Raising children with autism spectrum disorder (ASD) is a challenging task.
Experiencing delays in developing age-appropriate skills, children with ASD find it difficult to learn and do simple tasks such as sleeping, brushing teeth, dressing, playing with peers and other social skills, which normal children efficiently manage as they grow up. While this is emotionally straining for the parents, experts suggest early intervention is the best way to help your child in their development.
When diagnosed with autism spectrum, the three primary areas for treatment are communication challenges, social deficits and repetitive behaviour, explains Nicholas Orland, Managing Director of Allied Health Services, Autism Rocks
Support Centre, adding that communication challenges could be the most challenging.
“Imagine, how many times do we ask for something each day? 100? 200? And now imagine not being able to do that once a day,” says Orland. “It would be incredibly frustrating and may even lead to emotional behaviour such as tantrums or aggression.
When we see challenging behaviour the goal is to replace it, in most cases with appropriate communication behaviour.
“When we see challenging behaviour like this, the goal isn’t to suppress it. Instead, the goal is to replace it. In most cases, we need to replace it with appropriate communication behaviour. We teach the child functional skills that will benefit them.”
The purpose of early intervention is to lessen the effects of the disability or delay, says Dr Shatha AlNassar, Speech and Language Pathologist at Head Start Speech Therapy Centre. “The goal is to ensure that children with ASD can access evidence-based interventions to provide the best opportunity for optimal development and outcomes.
“Research has shown that early intervention can improve a child’s overall development. Children who receive autism-appropriate education and support at key developmental stages are more likely to gain essential social skills and react better in society. Early diagnosis and treatment for developmental delays increase the chances of improvement.”
Children who receive autism-appropriate education and support at key developmental stages are more likely to gain essential social skills and react better in society.
Difficulties in verbal and non-verbal communication are characteristics of ASD. Nisha Mistry, a DHA-licenced speech and language therapist (SLT) from the UK, and Clinical Director, Sensation Station Centre in Dubai, considers taking a child-centred approach and stepping into the child’s world as an excellent start for therapists and parents alike.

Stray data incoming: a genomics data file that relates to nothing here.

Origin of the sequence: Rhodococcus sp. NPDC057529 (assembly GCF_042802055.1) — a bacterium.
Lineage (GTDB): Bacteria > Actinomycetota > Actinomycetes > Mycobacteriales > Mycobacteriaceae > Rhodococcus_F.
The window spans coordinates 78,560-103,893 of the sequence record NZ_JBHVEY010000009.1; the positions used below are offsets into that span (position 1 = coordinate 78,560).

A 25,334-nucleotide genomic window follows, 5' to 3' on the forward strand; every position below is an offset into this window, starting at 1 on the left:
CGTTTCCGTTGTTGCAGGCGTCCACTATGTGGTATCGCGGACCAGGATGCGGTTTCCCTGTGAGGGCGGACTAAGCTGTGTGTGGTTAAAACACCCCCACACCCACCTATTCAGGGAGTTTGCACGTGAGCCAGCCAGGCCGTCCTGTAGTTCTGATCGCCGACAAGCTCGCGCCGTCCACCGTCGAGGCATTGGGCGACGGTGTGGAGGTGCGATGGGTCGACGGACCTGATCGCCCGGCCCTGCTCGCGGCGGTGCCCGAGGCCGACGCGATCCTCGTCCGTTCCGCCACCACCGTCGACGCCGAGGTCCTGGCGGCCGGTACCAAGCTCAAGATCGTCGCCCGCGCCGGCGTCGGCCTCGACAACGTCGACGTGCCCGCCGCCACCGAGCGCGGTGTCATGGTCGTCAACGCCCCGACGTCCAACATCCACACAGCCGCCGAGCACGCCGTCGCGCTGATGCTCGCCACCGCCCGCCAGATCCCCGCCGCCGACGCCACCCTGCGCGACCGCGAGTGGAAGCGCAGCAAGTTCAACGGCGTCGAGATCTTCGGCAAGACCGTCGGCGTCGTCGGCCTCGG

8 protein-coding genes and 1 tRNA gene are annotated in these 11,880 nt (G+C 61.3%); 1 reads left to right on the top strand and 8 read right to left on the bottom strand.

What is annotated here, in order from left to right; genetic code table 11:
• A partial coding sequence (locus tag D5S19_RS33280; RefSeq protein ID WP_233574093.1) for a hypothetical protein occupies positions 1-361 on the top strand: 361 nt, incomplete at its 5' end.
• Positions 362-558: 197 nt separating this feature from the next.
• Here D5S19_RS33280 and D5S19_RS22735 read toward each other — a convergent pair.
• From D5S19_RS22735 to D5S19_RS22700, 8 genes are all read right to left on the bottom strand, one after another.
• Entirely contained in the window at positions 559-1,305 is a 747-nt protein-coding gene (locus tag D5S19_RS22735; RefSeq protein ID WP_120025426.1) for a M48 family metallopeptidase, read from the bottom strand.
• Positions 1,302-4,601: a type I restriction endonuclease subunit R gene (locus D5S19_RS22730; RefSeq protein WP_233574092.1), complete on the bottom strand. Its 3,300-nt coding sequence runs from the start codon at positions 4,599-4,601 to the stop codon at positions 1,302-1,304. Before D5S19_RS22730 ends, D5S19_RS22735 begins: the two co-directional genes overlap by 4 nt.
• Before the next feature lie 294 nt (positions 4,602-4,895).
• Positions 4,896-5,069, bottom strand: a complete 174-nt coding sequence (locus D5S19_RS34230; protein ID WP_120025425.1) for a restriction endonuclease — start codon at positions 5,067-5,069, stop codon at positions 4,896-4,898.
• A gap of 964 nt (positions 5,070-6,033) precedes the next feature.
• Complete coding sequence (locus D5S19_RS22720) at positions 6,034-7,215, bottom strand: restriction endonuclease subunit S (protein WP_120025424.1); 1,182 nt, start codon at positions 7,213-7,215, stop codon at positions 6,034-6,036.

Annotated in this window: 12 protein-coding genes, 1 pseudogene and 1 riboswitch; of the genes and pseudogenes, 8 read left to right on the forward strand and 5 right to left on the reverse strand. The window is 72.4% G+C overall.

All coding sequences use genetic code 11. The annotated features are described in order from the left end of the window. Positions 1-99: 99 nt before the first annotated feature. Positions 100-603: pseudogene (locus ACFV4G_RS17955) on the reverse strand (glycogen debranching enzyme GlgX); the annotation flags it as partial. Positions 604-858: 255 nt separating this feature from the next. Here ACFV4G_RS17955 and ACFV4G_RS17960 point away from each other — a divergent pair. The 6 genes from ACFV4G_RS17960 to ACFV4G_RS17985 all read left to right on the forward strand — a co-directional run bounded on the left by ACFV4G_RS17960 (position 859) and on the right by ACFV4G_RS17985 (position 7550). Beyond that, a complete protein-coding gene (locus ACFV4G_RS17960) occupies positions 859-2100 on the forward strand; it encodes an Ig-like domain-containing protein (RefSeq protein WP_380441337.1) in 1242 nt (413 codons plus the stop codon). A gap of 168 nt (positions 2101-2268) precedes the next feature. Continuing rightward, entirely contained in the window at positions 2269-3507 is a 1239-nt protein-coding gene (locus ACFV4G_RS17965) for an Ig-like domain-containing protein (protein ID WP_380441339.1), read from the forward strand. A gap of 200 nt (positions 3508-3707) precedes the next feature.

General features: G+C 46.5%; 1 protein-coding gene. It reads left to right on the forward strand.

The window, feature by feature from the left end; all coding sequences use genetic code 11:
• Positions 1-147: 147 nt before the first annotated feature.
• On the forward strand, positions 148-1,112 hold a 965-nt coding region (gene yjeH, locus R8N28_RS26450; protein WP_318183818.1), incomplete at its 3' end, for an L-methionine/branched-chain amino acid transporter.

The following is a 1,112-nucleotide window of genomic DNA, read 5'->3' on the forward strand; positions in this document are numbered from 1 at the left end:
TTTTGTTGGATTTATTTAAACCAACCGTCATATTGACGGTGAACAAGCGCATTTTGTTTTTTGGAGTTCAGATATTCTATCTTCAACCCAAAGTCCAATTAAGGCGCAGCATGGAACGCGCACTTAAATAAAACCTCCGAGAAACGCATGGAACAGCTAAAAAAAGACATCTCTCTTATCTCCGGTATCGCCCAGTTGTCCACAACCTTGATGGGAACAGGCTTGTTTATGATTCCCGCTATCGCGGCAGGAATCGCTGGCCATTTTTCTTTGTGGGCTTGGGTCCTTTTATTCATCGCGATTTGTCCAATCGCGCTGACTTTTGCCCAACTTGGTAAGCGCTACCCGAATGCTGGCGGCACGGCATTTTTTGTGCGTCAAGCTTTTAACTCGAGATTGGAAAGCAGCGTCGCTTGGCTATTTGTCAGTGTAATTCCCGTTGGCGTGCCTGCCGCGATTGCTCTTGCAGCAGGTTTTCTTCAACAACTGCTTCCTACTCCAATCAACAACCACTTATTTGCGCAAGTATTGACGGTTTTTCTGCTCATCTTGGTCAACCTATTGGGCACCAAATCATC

“By embracing a child’s perspective and understanding how they see their world, an SLT can develop a child’s social interaction, attention, motivation and engagement to work on language development and communication barriers.
“Working closely with teachers, parents and carers ensures that language and communication skills are being carried over into everyday environments to obtain maximum development and success.”
Embracing a child’s perspective and understanding how they see their world allows a Speech and Language Therapist to develop a child’s social interaction, attention, motivation and engagement to work on language development and communication barriers.
The main aim of occupational therapy is to ensure children enjoy a meaningful and productive participation in the community, says Marina Loukas, Administrative Director, The Doris Duan-Young Autism Centre.
“We promote holistic health (physical, mental and social), restore independence in activity participation, and aim at optimal functioning for all our clients.
“We introduce, carefully grade and develop the skills that these children need to be able to complete daily activities like brushing their teeth, dressing by themselves, interacting with others and developing age-appropriate skills,” Loukas adds.
We introduce, carefully grade and develop the skills that these children need to be able to complete daily activities like brushing their teeth, dressing by themselves, interacting with others and developing age-appropriate skills
Chiara Battaggia, Occupational Therapist at the Head Start Speech Therapy Centre, says, “Some children are hypersensitive to sensations, touch, auditory, olfactory and taste input; others can be hyposensitive, seeking greater sensory input, often socially misunderstood or facing safety concerns. This first step in understanding how the child feels leads to lower parental stress and helps them learn some initial strategies to support their child to enjoy everyday life.
“It supports the family in a better understanding of child behaviour, analysing and considering the underlying sensory and motor components.”